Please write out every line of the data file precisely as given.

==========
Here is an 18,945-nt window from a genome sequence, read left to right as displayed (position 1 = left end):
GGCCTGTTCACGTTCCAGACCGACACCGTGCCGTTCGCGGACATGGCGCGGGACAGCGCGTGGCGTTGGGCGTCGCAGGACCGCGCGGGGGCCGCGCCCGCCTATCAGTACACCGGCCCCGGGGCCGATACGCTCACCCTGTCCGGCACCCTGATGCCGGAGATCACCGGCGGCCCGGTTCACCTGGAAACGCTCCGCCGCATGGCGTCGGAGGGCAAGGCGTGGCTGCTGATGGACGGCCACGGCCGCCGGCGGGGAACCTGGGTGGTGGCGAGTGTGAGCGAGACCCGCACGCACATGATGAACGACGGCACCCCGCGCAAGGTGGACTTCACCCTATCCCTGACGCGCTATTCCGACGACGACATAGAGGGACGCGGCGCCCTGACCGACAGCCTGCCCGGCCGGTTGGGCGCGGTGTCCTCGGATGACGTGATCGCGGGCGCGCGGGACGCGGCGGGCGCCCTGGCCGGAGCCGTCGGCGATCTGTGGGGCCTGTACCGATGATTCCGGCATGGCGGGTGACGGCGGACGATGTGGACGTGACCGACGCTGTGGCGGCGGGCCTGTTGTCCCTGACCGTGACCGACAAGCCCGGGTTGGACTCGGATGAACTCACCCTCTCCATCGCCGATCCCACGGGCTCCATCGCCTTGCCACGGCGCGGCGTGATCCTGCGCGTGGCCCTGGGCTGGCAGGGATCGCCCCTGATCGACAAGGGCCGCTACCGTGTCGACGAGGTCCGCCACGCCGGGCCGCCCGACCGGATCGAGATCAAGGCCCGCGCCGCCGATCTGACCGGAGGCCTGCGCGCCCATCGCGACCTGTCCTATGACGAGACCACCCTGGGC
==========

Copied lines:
Here is an 18,945-nt window from a genome sequence, read left to right as displayed (position 1 = left end):
GGCCTGTTCACGTTCCAGACCGACACCGTGCCGTTCGCGGACATGGCGCGGGACAGCGCGTGGCGTTGGGCGTCGCAGGACCGCGCGGGGGCCGCGCCCGCCTATCAGTACACCGGCCCCGGGGCCGATACGCTCACCCTGTCCGGCACCCTGATGCCGGAGATCACCGGCGGCCCGGTTCACCTGGAAACGCTCCGCCGCATGGCGTCGGAGGGCAAGGCGTGGCTGCTGATGGACGGCCACGGCCGCCGGCGGGGAACCTGGGTGGTGGCGAGTGTGAGCGAGACCCGCACGCACATGATGAACGACGGCACCCCGCGCAAGGTGGACTTCACCCTATCCCTGACGCGCTATTCCGACGACGACATAGAGGGACGCGGCGCCCTGACCGACAGCCTGCCCGGCCGGTTGGGCGCGGTGTCCTCGGATGACGTGATCGCGGGCGCGCGGGACGCGGCGGGCGCCCTGGCCGGAGCCGTCGGCGATCTGTGGGGCCTGTACCGATGATTCCGGCATGGCGGGTGACGGCGGACGATGTGGACGTGACCGACGCTGTGGCGGCGGGCCTGTTGTCCCTGACCGTGACCGACAAGCCCGGGTTGGACTCGGATGAACTCACCCTCTCCATCGCCGATCCCACGGGCTCCATCGCCTTGCCACGGCGCGGCGTGATCCTGCGCGTGGCCCTGGGCTGGCAGGGATCGCCCCTGATCGACAAGGGCCGCTACCGTGTCGACGAGGTCCGCCACGCCGGGCCGCCCGACCGGATCGAGATCAAGGCCCGCGCCGCCGATCTGACCGGAGGCCTGCGCGCCCATCGCGACCTGTCCTATGACGAGACCACCCTGGGC